- Another Los Angeles City Council committee, the Public Works and Gang Reduction Committee, approved proposed regulations to govern dockless mobility devices including bikes and scooters, according to Streetsblog L.A.
- The committee made a few tweaks to the proposal before approving it, including suggesting a 15 mph instead of 12 mph speed limit and reworking permit requirements so mobility businesses that insist on operating in the city despite a dockless device ban are not unfairly rewarded.
- The Transportation Committee approved the regulations in June and added some updates last week. The full city council is expected to vote on the proposal later this month or early next month.
Dockless scooters are currently illegal in Los Angeles even though they can be spotted in the streets. The city's Department of Transportation issued a cease-and-desist letter to scooter operator Bird in June. A number of other cities — Miami and Nashville, TN, among others — have done the same when the scooters suddenly showed up on the street before any regulations were put in place. The same phenomenon has been occurring with dockless bike-share businesses in places like Dallas.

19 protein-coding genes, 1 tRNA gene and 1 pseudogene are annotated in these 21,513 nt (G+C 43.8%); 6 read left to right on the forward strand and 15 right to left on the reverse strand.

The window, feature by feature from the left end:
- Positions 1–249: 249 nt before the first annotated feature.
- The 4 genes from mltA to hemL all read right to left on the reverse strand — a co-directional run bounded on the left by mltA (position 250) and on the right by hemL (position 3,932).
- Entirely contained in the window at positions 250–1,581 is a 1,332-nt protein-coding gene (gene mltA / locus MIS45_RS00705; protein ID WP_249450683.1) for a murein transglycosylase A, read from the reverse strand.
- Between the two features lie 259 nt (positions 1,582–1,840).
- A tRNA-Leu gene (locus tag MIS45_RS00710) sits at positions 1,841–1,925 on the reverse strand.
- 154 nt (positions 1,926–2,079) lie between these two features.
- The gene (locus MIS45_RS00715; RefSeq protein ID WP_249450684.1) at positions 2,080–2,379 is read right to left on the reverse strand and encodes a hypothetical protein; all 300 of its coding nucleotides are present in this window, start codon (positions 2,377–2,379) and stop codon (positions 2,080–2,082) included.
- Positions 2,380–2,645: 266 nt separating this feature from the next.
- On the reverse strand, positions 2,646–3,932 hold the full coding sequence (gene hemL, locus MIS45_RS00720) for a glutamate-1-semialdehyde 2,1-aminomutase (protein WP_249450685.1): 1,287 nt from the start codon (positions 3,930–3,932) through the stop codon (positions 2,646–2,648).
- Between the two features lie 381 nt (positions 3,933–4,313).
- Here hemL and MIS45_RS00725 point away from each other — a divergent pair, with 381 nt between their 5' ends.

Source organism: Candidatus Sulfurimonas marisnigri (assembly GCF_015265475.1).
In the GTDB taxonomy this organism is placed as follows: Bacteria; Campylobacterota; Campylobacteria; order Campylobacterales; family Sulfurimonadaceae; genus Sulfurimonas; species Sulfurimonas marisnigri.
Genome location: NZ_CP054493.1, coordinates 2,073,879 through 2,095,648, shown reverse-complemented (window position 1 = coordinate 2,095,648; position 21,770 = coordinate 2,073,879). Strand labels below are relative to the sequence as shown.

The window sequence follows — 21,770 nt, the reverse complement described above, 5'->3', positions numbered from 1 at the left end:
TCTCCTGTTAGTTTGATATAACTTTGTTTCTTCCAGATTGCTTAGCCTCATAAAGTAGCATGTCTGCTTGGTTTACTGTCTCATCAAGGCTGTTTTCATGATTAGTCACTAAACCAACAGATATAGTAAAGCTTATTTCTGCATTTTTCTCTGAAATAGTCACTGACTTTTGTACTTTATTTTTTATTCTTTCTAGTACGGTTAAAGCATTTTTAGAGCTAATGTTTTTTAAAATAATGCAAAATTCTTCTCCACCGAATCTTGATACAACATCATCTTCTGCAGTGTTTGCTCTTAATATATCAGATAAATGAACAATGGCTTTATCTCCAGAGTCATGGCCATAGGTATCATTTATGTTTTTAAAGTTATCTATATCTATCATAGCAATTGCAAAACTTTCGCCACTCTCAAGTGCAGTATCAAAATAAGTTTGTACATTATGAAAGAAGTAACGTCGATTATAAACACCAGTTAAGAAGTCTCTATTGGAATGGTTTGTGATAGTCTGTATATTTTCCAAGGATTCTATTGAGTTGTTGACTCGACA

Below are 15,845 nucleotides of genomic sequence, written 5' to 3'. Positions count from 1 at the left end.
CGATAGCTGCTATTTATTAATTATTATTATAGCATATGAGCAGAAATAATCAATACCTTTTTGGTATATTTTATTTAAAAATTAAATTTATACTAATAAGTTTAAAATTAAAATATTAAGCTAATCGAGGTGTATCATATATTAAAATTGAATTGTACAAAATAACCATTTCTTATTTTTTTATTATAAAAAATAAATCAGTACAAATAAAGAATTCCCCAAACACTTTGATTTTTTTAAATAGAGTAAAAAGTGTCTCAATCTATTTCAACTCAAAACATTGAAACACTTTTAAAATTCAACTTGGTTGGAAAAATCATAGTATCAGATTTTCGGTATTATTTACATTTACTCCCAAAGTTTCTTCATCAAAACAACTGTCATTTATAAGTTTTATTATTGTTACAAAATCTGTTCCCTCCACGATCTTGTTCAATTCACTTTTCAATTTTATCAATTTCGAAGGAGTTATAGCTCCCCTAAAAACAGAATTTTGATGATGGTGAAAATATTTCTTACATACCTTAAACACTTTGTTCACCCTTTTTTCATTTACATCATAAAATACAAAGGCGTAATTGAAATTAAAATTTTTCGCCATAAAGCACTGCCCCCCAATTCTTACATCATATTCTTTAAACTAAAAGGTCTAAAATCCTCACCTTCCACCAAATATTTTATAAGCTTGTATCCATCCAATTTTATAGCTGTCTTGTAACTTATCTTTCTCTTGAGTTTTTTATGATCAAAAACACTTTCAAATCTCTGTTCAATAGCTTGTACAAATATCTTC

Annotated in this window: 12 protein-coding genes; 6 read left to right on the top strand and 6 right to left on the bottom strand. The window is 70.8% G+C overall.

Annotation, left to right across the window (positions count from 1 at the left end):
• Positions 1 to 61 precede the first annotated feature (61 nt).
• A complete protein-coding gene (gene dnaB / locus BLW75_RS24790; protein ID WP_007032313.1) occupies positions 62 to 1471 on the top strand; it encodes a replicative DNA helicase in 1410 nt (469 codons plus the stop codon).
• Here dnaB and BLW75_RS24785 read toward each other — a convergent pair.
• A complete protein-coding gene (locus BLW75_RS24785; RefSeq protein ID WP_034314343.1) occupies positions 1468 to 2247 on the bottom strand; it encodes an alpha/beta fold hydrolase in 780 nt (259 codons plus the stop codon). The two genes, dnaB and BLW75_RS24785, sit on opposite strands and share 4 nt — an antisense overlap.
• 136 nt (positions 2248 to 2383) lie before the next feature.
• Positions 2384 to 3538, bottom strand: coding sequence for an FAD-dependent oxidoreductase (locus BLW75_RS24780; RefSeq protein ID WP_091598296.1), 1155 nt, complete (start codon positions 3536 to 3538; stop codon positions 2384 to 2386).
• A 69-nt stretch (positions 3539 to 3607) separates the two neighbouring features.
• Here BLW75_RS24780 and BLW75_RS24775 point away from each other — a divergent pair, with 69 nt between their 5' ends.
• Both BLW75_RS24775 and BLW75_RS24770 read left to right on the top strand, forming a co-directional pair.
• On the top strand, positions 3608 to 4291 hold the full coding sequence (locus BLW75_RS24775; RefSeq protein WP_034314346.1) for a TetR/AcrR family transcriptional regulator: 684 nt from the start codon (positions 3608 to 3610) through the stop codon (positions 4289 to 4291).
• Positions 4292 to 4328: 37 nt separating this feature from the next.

But as the Los Angeles Times reports, dockless devices remain on the streets despite the ban because the city doesn't have the capability to impound them. Officials say the ban essentially is intended to keep scooters off of the sidewalks in the crowded downtown area.
Besides the city of Los Angeles itself, many of the adjacent municipalities also have been struggling with dockless mobility. Scooter operators Bird and Lime staged a "day without scooters" demonstration and rally in opposition to the city's decision to pass them over for a scooter pilot and instead choose Lyft and the Uber subsidiary Jump. Beverly Hills banned the dockless devices until regulations are in place, and West Hollywood rejected a pilot program, banning them altogether.
In addition to the slight alterations to the proposal, the committee also made some recommendations for items that would need further consideration. One idea is for dockless operators to install technology in all devices to make sure the devices are upright, thus alleviating the clutter problem other cities are struggling with. Another recommendation is for the companies to help fund a build-out of the city's bike network infrastructure, considering Bird is already funding the creation, repair and maintenance of protected bike lanes in the cities where it operates.